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“Some days it seems everyone I meet is afraid of getting old”, wrote Jane Brody in the New York Times on Monday. “I see women who have had so many face lifts that they can barely move their lips when they talk”. I do know what she means, but I feel I should invite her to join the Truth In Aging community, where, I believe, we accept aging – providing it is on our terms and we can embrace as many options as possible to feel and look good.
One thing that Jane Brody did mention that I agree with wholeheartedly is the importance of muscle-strengthening exercise. A little muscle padding will actually help you look younger. I once admired a friend’s décolleté, which was looking smooth and clear and, much to my initial surprise, she put it down to going to the gym.
Muscle tissue declines with age, but you can actually reverse that trend and, with a bit of work, build more muscle than when you were young and indolent. Any resistance exercises will help and can even be fun when incorporated into a muscle toning program such as The Bar Method (this is bar as in ballet barre and not, as my gynecologist assumed, a place to go get a drink).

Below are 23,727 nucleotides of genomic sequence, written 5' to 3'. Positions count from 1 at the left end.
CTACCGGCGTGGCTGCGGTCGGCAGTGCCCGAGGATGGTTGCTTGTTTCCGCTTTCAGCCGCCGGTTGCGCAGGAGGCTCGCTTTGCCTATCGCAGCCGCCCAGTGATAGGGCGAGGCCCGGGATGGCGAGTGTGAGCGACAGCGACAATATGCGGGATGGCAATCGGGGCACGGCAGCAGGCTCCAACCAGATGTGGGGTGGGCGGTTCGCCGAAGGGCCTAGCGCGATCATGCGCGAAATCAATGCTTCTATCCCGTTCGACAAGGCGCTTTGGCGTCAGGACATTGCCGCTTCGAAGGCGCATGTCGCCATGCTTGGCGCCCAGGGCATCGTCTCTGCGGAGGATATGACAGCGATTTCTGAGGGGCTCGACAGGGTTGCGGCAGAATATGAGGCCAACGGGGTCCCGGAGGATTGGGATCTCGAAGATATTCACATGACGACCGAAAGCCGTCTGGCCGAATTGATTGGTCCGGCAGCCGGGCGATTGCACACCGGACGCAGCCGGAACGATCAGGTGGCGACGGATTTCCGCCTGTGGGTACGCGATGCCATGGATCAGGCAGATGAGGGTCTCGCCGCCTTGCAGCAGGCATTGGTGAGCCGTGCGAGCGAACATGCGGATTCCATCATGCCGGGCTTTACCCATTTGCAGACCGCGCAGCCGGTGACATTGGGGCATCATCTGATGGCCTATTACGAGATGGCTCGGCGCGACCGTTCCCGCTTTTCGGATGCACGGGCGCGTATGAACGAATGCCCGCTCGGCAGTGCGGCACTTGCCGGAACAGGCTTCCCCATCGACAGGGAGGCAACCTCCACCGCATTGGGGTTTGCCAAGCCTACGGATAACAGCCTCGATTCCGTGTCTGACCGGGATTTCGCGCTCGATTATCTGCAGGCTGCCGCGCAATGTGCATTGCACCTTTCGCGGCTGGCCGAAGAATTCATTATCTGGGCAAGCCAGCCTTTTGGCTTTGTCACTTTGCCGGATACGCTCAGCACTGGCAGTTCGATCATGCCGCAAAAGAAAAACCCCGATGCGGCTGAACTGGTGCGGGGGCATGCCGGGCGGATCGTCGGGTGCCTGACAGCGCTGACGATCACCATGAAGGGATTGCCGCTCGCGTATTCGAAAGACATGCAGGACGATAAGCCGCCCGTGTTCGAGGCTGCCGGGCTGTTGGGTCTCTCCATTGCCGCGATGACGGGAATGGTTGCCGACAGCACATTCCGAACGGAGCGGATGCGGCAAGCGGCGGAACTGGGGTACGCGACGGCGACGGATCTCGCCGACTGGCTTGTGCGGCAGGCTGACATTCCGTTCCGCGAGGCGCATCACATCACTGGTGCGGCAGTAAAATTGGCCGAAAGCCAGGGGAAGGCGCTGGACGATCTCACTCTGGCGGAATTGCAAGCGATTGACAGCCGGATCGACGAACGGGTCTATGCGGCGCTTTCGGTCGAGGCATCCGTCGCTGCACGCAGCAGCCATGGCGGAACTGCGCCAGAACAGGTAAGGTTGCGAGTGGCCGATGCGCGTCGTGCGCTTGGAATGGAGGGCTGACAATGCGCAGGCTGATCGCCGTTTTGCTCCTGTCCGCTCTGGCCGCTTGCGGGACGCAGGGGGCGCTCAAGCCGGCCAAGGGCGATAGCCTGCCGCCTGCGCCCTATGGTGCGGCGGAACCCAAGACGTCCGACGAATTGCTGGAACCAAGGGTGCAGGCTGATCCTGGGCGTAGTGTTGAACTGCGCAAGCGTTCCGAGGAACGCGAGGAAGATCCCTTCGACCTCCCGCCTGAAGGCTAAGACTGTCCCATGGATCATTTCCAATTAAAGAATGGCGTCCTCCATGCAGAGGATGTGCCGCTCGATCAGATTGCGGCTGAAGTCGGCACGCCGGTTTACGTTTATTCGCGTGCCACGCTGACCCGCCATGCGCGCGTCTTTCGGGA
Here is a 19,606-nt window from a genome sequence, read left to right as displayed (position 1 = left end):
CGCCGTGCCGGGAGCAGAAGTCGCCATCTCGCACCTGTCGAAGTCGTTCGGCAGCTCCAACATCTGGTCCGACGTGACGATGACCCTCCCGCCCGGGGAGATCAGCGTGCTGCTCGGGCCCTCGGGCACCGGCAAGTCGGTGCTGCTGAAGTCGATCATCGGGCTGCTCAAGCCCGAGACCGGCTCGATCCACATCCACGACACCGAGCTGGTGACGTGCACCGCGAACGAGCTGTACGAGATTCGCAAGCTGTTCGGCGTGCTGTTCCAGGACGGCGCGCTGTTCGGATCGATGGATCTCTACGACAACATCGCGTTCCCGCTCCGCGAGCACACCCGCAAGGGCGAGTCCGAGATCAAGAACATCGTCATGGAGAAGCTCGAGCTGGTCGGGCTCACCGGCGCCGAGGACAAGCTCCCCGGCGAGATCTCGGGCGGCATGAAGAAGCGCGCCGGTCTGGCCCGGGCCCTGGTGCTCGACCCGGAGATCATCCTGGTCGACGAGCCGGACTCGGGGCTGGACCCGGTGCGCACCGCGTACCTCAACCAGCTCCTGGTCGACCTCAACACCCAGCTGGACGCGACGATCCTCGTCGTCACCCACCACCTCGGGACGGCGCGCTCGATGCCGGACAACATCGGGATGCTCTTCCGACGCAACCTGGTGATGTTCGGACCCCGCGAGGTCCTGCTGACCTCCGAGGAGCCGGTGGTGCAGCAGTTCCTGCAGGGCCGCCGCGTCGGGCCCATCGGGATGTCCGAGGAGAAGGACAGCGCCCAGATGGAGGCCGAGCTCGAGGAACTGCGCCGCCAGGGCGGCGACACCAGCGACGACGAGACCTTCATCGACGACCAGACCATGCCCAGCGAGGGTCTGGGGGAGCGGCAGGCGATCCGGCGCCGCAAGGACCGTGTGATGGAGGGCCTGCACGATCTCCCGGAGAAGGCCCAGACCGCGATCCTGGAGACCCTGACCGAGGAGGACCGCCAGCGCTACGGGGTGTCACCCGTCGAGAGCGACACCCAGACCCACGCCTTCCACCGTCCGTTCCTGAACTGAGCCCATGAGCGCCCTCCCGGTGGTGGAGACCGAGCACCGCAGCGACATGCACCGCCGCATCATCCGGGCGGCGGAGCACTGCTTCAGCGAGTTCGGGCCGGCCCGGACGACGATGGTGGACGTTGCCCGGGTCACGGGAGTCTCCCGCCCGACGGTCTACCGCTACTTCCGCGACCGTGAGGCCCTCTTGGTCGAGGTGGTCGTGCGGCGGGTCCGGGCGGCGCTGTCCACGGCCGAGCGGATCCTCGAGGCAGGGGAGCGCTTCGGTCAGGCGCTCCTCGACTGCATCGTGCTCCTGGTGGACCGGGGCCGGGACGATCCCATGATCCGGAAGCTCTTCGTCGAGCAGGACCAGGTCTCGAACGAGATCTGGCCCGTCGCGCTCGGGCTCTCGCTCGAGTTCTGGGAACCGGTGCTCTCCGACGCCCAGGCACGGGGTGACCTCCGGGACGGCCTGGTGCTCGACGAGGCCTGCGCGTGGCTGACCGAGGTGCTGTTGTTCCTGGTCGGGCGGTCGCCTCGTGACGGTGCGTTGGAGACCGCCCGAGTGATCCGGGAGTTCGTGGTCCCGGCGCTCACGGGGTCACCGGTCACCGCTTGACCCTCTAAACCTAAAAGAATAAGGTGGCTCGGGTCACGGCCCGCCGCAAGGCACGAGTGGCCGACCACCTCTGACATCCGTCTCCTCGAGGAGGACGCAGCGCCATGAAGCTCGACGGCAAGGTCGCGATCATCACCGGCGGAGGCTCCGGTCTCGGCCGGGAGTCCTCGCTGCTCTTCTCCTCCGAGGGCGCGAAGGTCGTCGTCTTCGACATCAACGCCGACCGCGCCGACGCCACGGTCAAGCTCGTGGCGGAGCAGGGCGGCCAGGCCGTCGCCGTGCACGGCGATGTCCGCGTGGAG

I don’t know if I look younger as a result of exercise, but I sure feel younger. Exercise puts in a spring my step and, what I like most of all, is a sense that I am maintaining strength. There’s nothing worse than getting older and living in fear of tripping or, god forbid, being unable to turn a corkscrew in a bottle of Chardonnay. That’s why I recently joined Pure Power Boot Camp and found that the challenge of really pushing myself has changed my life as well as my body.
Evidence that exercise may keep us young is becoming more compelling as science gains more understanding of telomeres. These are complex things, but in a nutshell, telomeres shorten every time a cell divides. When they become very short, they trigger cell crisis and cell death. As we know, cells can only replicate a limited number of times - a phenomena called the Hayflick Limit.
Research has shown that lifestyle changes such as exercise increased telomere length by an average of 10%. And you’ll be pleased to know that there is an anti-aging cosmetic ingredient that promises, at least, to stabilize the telomeres. It is called teprenone, or Renovage. There's also a natural version found in astragalus and it can be found in these excellent anti-aging serums: